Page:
United States District Court, W.D. Texas, Austin Division
SPARKS, SENIOR UNITED STATES DISTRICT JUDGE
REMEMBERED on this day the Court reviewed the file in the
above-styled cause, and specifically Defendant United States
of America's Motion for Summary Judgment [#19], and
Plaintiff Kathryn Kasparek's Response [#23] in
opposition. Having considered the case file and the
applicable law, the Court enters the following opinion and
a premises liability case. On a rainy May 8, 2014, Kasparek
slipped and fell while walking over a metal grate in front of
the United States Post Office located 1212 U.S. Highway 281,
Marble Falls, Texas 78654. Compl. [#1] at ¶ 7. As a
result of her fall, Kasperek suffered numerous injuries,
including a broken femur, torn rotator cup, laceration,
puncture wound, and abrasions. Id. Kasperek alleges
postmaster Alan Smith told her after her accident that
"the post office had been having trouble with that
drainage area and had been trying to figure out how to fix
it." Id. at ¶ 8; Resp. [#23] at 2.
filed this lawsuit on December 20, 2016, asserting one claim
for premises liability. Compl. [#1] at ¶ 9. Defendant
moves for summary judgment. See Mot. Summ. J. [#19].
The motion is ripe for consideration.
Legal Standard-Summary Judgment
judgment shall be rendered when the pleadings, the discovery
and disclosure materials on file, and any affidavits show
that there is no genuine dispute as to any material fact and
that the moving party is entitled to judgment as a matter of
law. Fed.R.Civ.P. 56(a); Celotex Corp. v. Catrett,
Ml U.S. 317, 323-25 (1986); Washburn v. Harvey,
504 F.3d 505, 508 (5th Cir. 2007). A dispute regarding a
material fact is "genuine" if the evidence is such
that a reasonable jury could return a verdict in favor of the
nonmoving party. Anderson v. Liberty Lobby, Inc., Ml
U.S. 242, 248 (1986). When ruling on a motion for summary
judgment, the court is required to view all inferences drawn
from the factual record in the light most favorable to the
nonmoving party. Matsushita Elec. Indus. Co. v. Zenith
Radio, 475 U.S. 574, 587 (1986); Washburn, 504
F.3d at 508. Further, a court "may not make credibility
determinations or weigh the evidence" in ruling on a
motion for summary judgment. Reeves v. Sanderson Plumbing
Prods., Inc., 530 U.S. 133, 150 (2000);
Anderson, 477 U.S. at 254-55.
the moving party has made an initial showing that there is no
evidence to support the nonmoving party's case, the party
opposing the motion must come forward with competent summary
judgment evidence of the existence of a genuine fact issue.
Matsushita, 475 U.S. at 586. Mere conclusory
allegations are not competent summary judgment evidence, and
thus are insufficient to defeat a motion for summary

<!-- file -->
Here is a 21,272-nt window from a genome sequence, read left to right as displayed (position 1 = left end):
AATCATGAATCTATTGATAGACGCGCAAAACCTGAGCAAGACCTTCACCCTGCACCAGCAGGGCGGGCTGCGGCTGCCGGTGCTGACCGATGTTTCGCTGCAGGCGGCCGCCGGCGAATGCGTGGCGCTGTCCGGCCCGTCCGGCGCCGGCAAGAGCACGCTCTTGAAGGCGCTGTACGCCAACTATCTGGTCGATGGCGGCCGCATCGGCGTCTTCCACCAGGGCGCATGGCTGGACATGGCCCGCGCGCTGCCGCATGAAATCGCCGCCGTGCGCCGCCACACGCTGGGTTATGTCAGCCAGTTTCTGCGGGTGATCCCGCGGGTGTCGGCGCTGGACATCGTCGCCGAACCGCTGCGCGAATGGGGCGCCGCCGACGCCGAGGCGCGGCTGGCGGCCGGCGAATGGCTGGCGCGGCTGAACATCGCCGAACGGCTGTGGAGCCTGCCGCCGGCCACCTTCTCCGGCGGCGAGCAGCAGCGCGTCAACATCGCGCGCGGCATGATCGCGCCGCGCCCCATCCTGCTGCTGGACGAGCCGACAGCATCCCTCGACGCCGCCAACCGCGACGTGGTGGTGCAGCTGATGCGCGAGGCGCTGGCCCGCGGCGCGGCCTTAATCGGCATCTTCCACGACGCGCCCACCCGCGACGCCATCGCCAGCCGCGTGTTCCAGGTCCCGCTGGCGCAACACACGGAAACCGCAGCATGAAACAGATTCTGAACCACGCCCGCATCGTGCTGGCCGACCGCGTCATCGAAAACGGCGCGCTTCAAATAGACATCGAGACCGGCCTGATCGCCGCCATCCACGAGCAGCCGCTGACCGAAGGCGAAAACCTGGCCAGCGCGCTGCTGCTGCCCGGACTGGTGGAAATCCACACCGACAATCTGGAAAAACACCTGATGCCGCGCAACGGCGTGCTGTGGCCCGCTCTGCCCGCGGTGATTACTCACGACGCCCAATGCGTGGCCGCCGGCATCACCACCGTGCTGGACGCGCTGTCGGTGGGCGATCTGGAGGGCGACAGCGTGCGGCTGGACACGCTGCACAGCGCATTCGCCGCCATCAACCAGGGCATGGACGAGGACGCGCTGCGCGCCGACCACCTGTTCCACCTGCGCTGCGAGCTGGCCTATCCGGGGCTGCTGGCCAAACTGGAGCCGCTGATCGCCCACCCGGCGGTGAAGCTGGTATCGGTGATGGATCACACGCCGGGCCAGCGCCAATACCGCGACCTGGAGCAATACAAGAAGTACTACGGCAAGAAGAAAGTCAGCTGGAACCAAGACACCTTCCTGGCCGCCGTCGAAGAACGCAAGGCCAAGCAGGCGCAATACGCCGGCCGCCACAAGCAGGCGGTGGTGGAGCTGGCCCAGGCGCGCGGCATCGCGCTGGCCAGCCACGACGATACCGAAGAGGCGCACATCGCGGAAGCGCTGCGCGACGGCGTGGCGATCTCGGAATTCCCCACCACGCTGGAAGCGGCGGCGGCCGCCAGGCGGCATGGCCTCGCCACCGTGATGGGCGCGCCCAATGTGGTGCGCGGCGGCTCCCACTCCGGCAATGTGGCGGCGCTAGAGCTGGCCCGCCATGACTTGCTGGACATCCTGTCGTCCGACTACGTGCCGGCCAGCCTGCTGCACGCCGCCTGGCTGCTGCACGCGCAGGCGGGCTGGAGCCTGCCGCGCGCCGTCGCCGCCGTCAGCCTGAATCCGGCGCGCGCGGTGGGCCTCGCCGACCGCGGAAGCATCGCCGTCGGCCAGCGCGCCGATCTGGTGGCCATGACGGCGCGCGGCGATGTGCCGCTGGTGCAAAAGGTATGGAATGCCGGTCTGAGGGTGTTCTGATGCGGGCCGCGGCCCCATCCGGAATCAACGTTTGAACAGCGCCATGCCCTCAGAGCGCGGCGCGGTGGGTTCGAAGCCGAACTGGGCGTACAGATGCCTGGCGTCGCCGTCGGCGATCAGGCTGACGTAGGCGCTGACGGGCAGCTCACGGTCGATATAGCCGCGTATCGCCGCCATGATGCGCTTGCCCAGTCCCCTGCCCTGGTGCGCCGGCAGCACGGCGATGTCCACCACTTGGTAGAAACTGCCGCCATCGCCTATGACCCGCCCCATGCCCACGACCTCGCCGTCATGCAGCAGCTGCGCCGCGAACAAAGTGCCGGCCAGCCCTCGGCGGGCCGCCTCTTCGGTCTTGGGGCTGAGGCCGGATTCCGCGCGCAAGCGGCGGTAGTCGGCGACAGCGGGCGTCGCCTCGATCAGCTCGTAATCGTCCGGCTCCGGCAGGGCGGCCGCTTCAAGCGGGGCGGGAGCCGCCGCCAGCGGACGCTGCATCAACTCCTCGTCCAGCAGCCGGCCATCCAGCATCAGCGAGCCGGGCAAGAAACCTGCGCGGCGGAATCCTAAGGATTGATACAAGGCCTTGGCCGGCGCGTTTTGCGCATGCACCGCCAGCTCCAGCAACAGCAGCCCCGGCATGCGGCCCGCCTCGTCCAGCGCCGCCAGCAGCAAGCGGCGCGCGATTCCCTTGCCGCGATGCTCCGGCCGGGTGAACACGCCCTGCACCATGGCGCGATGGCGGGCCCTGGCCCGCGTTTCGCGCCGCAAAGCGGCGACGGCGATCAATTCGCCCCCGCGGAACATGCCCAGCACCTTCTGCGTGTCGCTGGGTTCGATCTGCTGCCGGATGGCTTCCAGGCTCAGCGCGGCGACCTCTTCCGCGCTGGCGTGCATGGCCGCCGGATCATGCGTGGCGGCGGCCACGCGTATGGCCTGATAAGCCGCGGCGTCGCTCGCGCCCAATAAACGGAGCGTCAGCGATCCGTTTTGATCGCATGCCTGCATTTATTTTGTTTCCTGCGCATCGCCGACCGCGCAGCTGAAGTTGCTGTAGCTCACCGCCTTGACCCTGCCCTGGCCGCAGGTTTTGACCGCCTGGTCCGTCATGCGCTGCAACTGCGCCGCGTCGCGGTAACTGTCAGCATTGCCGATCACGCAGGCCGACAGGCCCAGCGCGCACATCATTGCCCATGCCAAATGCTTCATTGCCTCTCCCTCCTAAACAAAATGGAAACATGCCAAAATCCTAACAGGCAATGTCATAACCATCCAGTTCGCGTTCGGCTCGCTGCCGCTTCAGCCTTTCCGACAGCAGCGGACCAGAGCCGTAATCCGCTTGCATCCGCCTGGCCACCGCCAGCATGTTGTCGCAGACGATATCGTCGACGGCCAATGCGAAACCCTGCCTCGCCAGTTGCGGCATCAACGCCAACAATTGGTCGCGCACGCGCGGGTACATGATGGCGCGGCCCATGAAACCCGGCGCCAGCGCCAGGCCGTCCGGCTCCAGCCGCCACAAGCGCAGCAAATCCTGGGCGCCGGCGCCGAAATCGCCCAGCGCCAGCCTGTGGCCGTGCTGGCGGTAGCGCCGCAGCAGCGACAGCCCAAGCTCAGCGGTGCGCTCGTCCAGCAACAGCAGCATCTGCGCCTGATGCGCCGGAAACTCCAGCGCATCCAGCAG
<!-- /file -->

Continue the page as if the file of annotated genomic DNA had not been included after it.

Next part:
judgment. Turner v. Baylor Richardson Med. Ctr., 476
F.3d 337, 343 (5th Cir. 2007). Unsubstantiated assertions,
improbable inferences, and unsupported speculation are not
competent summary judgment evidence. Id. The party
opposing summary judgment is required to identify specific
evidence in the record and to articulate the precise manner
in which that evidence supports his claim. Adams v.
Travelers Indem. Co. of Conn., 465 F.3d 156,
164 (5th Cir. 2006). Rule 56 does not impose a duty on the
court to "sift through the record in search of
evidence" to support the nonmovant's opposition to
the motion for summary judgment. Id.
disputes over facts that might affect the outcome of the suit
under the governing laws will properly preclude the entry of
summary judgment." Anderson, 477 U.S. at 248.
Disputed fact issues that are "irrelevant and
unnecessary" will not be considered by a court in ruling
on a summary judgment motion. Id. If the nonmoving
party fails to make a showing sufficient to establish the
existence of an element essential to its case and on which it
will bear the burden of proof at trial, summary judgment must
be granted. Celotex, 477 U.S. At 322-23.
parties agree Texas law applies in this case. Under Texas
law, a landowner has a "duty to make safe or warn
against any concealed, unreasonably dangerous conditions of
which the landowner is, or reasonably should be, aware but
the invitee is not." Austin v. Kroger Texas,
L.P., 465 S.W.3d 193, 203 (Tex. 2015). As a general
rule, however, a landowner is not required to make safe or
warn of hazards that are open and obvious or known to the
invitee. Id. at 204.
elements of a claim for premises liability under Texas law
are: (1) defendant had actual or constructive knowledge of a
condition on the premises; (2) the condition posed an
unreasonable risk of harm to plaintiff; (3) the defendant did
not exercise reasonable care to reduce or to eliminate the
risk; and (4) defendant's failure to use such care
proximately caused plaintiffs injuries. United
Scaffolding, Inc. v. Levine, 537 S.W.3d 463, 472 (Tex.
2017), reh'g denied (Jan. 26, 2018). Naturally
occurring or accumulating conditions such as rain, mud, and
ice do not create conditions posing an unreasonable risk of
harm as a matter of law, and therefore do not give rise to
premises liability. Walker v. UME, Inc.,
03-15-00271-CV, 2016 WL 3136878, at *2 (Tex. App.-Austin June
3, 2016, pet. denied); see also M.O. Dental Lab v.
Rape, 139 S.W.3d 671, 676 (Tex. 2004).
contends it is entitled to summary judgment because the metal
grate at issue in this case was an open and obvious condition
for which it had no duty to warn or protect against.
See Mot. Summ. J. [#19] at 3-5. Defendant also
argues rainwater cannot create an unreasonable risk of harm
to invitees as a matter of law. See Id. at 5-10.
Kasperek responds Defendant did not plead the affirmative
defense of open and obvious, and Defendant's rainwater